For Immediate Release:
November 16, 2021
David Perle 202-483-7382
Vernon County, Wis. – PETA has obtained a recent U.S. Department of Agriculture report revealing a recent violation of federal law at Nordik Meats, Inc., outside Viroqua, in which a worker shot a cow five times in the head with captive-bolt guns. The November 3 report reveals that the cow was still standing after the first three ineffective shots, and the inspector observed that the animal was still looking around the room after the fourth shot to his head. This is the facility’s third violation since August 2020, and in response, PETA sent a letter this morning calling on Acting U.S. Attorney for the Western District of Wisconsin Timothy O’Shea to review these violations of the Humane Methods of Livestock Slaughter Act and, as appropriate, file criminal charges against the facility and the workers responsible.
In November 2020, a lamb remained conscious and bleeding from the nose and mouth after two shots to the head, and in August 2020, a cow who was bleeding from her nose cried out and tried to escape while being shot repeatedly in the head, until the fifth shot finally ended her suffering.
“These disturbing eyewitness reports show that these animals endured prolonged, agonizing deaths at Nordik Meats,” says PETA Senior Vice President Daphna Nachminovitch. “PETA is calling for a federal investigation on these animals’ behalf and is urging everyone to help prevent more animals from suffering in slaughterhouses by going vegan.”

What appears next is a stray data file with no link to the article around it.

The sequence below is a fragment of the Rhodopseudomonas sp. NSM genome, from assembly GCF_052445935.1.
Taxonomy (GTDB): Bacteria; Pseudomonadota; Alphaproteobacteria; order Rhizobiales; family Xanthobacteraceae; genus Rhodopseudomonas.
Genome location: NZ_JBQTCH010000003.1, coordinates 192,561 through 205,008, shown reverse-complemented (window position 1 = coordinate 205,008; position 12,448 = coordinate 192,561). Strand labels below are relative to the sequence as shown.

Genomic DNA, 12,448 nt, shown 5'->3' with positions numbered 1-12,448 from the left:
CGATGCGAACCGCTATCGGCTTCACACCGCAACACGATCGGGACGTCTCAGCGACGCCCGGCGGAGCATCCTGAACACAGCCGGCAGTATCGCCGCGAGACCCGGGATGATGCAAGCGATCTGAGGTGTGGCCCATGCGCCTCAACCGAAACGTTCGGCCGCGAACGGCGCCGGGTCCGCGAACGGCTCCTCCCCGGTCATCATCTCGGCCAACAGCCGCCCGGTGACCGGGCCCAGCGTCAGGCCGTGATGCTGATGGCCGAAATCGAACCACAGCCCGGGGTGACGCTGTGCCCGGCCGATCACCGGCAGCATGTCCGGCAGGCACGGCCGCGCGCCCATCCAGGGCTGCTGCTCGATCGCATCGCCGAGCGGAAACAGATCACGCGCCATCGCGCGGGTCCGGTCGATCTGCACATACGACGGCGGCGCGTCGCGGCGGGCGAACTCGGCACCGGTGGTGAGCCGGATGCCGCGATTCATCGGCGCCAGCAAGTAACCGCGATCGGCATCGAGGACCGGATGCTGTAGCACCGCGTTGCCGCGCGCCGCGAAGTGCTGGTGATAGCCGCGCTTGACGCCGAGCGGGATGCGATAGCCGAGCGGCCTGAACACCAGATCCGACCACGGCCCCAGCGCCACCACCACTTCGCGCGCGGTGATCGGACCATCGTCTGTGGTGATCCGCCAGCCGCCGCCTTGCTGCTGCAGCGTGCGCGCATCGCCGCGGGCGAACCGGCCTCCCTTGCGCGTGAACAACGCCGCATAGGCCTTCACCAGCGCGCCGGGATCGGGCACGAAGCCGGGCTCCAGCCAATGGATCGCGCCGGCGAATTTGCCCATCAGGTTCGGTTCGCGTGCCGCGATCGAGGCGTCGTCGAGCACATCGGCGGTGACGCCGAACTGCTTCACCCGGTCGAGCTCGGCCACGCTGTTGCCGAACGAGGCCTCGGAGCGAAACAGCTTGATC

PETA—whose motto reads, in part, that “animals are not ours to eat”—opposes speciesism, a human-supremacist worldview. The group notes that cows, sheep, pigs, chickens, and other animals feel pain and fear and value their lives, just as humans do.
PETA’s letter to O’Shea follows.
November 16, 2021
The Honorable Timothy M. O’Shea
Acting United States Attorney
Western District of Wisconsin
Dear Mr. O’Shea,
I hope this letter finds you well. I would like to request that your office investigate and file appropriate criminal charges against Nordik Meats, Inc., and its workers responsible for repeated violations of the Humane Methods of Slaughter Act, which requires that animals be “rendered insensible to pain by a single blow … or other means that is rapid and effective, before being shackled, hoisted … or cut.”1 At the company’s slaughterhouse, located at E7342 Three Chimney Rd. in Vernon County, its staff shot cattle and a lamb in the head up to five times, leaving them wounded and suffering before finally being rendered unconscious, as documented in the attached reports by the U.S. Department of Agriculture’s Food Safety and Inspection Service (FSIS).
According to the reports, federal officials documented the following:
- November 2, 2021: “Inspection Program Personnel (IPP) observed an establishment employee take five stun attempts, with a hand-held captive bolt device (HHCB), to render a [cow] unconscious. This was the first [cow] of the day to be slaughtered. The animal was placed into the headgate to secure [him or her] from freely moving. The first stun attempt was ineffective at rendering the animal unconscious. The animal was conscious and remained standing and moved [his or her] head. The stunning employee grabbed a backup pre-loaded HHCB and attempted to stun the animal again. The second stun attempt failed to render the animal unconscious and the animal remained standing and moved [his or her] head back and forth. The stunning employee reloaded the HHCB and attempted a third stun without successfully stunning the animal. The [cow] stayed standing and the IPP observed the fur on the head of the animal had gunpowder residue from the blanks used in the HHCB. After the fourth stun attempt, the animal fell to the floor. The stunning employee checked for consciousness. The animal blinked and was tracking movement with [his or her] eyes. The fifth and final stun attempt rendered the animal unconscious. … On post-mortem examination of the skull, IPP noticed five holes …”2